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Monday, November 8, 2010

Mr. Holmes & Dr. Watson. Their Strangest Cases. Mark Ellis (Editor). Transfuzion Publishing (2010)


This volume reprints newspaper strips that ran for a short period in the 1950s, and which were written and illustrated by Edith Meiser, Gil Kane, Mike Sekowsky, Frank Giacoia, carefully reconstructed by Melissa Martin-Ellis. There are two original stories and two adaptations in the volume, the two original stories are by far the better. The adaptation of "The Hound of the Baskervilles" is frankly terrible, its sole value is as a curiosity.
The first story "The Adventure of the Thumbless Man" is a first rate adventure. The murder at the docks of the newly appointed Governor of Jamaica leads Sherlock Holmes & Dr. Watson on to smuggling,piracy and very great danger. The art is lovely, the context is drawn with skill and care and the story has strength and grip. Sherlock Holmes shows his full range in the story.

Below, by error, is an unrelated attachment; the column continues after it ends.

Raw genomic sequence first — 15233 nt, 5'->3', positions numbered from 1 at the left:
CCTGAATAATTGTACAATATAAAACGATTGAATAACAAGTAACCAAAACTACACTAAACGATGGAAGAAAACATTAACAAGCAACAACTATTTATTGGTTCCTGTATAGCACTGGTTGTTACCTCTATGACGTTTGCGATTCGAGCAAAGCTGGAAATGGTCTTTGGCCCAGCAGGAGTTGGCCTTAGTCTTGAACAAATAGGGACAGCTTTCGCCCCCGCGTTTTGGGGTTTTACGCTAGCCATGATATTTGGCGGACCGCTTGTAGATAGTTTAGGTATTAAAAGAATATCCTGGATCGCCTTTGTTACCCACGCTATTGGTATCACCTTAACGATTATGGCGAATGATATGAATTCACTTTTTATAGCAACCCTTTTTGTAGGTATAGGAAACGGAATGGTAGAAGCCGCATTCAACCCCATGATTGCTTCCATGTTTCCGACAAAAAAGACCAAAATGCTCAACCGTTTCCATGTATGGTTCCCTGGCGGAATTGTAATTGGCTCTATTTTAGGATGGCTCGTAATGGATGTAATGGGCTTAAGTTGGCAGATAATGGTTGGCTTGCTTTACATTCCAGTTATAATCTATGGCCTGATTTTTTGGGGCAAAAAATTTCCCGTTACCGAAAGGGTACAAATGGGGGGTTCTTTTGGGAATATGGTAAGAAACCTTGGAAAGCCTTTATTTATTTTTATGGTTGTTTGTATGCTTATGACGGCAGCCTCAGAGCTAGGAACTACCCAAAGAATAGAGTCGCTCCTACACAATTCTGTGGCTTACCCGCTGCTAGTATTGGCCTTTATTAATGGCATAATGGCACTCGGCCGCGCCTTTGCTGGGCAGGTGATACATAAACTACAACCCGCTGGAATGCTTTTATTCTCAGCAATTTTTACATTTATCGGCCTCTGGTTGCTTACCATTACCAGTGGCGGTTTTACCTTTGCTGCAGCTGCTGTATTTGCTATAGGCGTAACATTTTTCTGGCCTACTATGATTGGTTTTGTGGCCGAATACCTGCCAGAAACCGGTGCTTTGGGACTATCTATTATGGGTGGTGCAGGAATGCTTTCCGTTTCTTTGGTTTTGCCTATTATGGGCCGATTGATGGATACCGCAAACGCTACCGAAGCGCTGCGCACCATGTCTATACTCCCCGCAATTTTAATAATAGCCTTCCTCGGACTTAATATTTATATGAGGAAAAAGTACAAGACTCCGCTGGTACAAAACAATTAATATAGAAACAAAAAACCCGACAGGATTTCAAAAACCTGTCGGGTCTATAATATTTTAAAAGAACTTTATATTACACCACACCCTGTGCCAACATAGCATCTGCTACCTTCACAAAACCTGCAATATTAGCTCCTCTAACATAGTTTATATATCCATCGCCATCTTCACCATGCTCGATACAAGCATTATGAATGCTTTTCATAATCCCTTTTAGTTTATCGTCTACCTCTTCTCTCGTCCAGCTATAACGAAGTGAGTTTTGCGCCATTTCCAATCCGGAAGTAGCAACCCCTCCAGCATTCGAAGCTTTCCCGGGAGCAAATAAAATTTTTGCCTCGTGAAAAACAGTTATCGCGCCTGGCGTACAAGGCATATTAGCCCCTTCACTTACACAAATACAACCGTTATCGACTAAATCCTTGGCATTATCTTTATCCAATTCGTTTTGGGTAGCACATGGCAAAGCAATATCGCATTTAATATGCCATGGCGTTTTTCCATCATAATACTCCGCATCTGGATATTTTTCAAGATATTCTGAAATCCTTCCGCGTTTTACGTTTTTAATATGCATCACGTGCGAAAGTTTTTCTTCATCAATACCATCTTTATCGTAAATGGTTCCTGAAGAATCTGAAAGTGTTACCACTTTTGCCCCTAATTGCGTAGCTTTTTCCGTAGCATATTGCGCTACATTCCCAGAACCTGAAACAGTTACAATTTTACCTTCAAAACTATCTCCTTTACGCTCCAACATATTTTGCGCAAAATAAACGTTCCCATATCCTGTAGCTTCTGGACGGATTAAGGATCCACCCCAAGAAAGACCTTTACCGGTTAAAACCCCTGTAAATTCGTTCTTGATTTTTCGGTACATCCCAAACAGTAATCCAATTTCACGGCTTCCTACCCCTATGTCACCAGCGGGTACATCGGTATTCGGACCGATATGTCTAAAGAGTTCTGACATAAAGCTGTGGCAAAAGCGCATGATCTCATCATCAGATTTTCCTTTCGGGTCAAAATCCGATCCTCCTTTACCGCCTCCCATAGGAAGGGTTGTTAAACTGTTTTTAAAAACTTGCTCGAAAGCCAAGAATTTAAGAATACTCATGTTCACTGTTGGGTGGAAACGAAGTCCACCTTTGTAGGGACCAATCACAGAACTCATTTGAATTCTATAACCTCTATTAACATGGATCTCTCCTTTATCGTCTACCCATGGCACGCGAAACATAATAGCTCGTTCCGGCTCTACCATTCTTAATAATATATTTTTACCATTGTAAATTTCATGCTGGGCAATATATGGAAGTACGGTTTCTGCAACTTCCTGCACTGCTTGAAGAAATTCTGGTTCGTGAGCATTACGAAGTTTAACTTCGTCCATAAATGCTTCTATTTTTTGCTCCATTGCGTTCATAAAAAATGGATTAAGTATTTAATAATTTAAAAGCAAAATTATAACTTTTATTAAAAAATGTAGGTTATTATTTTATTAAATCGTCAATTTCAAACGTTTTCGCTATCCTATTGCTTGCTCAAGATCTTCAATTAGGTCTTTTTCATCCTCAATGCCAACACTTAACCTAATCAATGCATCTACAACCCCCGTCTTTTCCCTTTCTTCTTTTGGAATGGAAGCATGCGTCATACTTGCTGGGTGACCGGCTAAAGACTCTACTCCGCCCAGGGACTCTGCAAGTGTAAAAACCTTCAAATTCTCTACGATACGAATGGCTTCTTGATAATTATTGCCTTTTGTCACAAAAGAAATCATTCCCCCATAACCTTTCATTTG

The second story "Black Kill's Ghost" is even better, it has Sherlock Holmes battling against the vengeful ghost of a pirate. The story is full throttle melodrama and benefits hugely from it. It has all the elements of a Victorian pot boiler, a dispute over a house, a damsel in distress, a bloodthirsty ancestor come back to seek revenge and best of all the observant, scientific Mr Sherlock Holmes. Great pacing and striking art give the story additional punch.
The third story, an adaptation of "The Sussex Vampire", suffers from trying to be too faithful to the original, a greater willingness to reshape the story would have been better. Still the art is very nice.
The first two stories are more than enough reason to get this book, along with the informative essays by Martin Ellis. They may not be the strangest adventures, they are exciting and gripping ones done with care and energy. A pleasure.

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